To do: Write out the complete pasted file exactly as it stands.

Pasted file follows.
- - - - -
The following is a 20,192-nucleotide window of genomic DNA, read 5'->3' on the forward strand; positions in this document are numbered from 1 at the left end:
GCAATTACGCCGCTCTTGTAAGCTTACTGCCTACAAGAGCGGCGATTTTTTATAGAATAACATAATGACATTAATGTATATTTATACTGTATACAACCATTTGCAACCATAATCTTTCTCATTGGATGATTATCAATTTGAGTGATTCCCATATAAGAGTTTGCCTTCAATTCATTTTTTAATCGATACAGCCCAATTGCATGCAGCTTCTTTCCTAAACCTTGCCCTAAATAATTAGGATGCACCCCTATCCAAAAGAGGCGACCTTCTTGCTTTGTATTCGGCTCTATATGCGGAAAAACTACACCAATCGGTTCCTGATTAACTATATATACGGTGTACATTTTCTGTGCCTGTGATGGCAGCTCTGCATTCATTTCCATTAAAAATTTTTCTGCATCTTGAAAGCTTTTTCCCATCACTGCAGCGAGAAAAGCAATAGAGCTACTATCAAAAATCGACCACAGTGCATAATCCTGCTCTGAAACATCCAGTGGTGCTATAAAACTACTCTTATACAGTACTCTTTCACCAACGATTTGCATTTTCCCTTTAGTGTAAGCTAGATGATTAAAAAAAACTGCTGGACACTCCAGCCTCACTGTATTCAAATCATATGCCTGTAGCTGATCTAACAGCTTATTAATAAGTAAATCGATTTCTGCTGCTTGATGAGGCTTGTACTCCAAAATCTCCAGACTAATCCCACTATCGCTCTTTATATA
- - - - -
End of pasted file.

The following is a 20,192-nucleotide window of genomic DNA, read 5'->3' on the forward strand; positions in this document are numbered from 1 at the left end:
GCAATTACGCCGCTCTTGTAAGCTTACTGCCTACAAGAGCGGCGATTTTTTATAGAATAACATAATGACATTAATGTATATTTATACTGTATACAACCATTTGCAACCATAATCTTTCTCATTGGATGATTATCAATTTGAGTGATTCCCATATAAGAGTTTGCCTTCAATTCATTTTTTAATCGATACAGCCCAATTGCATGCAGCTTCTTTCCTAAACCTTGCCCTAAATAATTAGGATGCACCCCTATCCAAAAGAGGCGACCTTCTTGCTTTGTATTCGGCTCTATATGCGGAAAAACTACACCAATCGGTTCCTGATTAACTATATATACGGTGTACATTTTCTGTGCCTGTGATGGCAGCTCTGCATTCATTTCCATTAAAAATTTTTCTGCATCTTGAAAGCTTTTTCCCATCACTGCAGCGAGAAAAGCAATAGAGCTACTATCAAAAATCGACCACAGTGCATAATCCTGCTCTGAAACATCCAGTGGTGCTATAAAACTACTCTTATACAGTACTCTTTCACCAACGATTTGCATTTTCCCTTTAGTGTAAGCTAGATGATTAAAAAAAACTGCTGGACACTCCAGCCTCACTGTATTCAAATCATATGCCTGTAGCTGATCTAACAGCTTATTAATAAGTAAATCGATTTCTGCTGCTTGATGAGGCTTGTACTCCAAAATCTCCAGACTAATCCCACTATCGCTCTTTATATA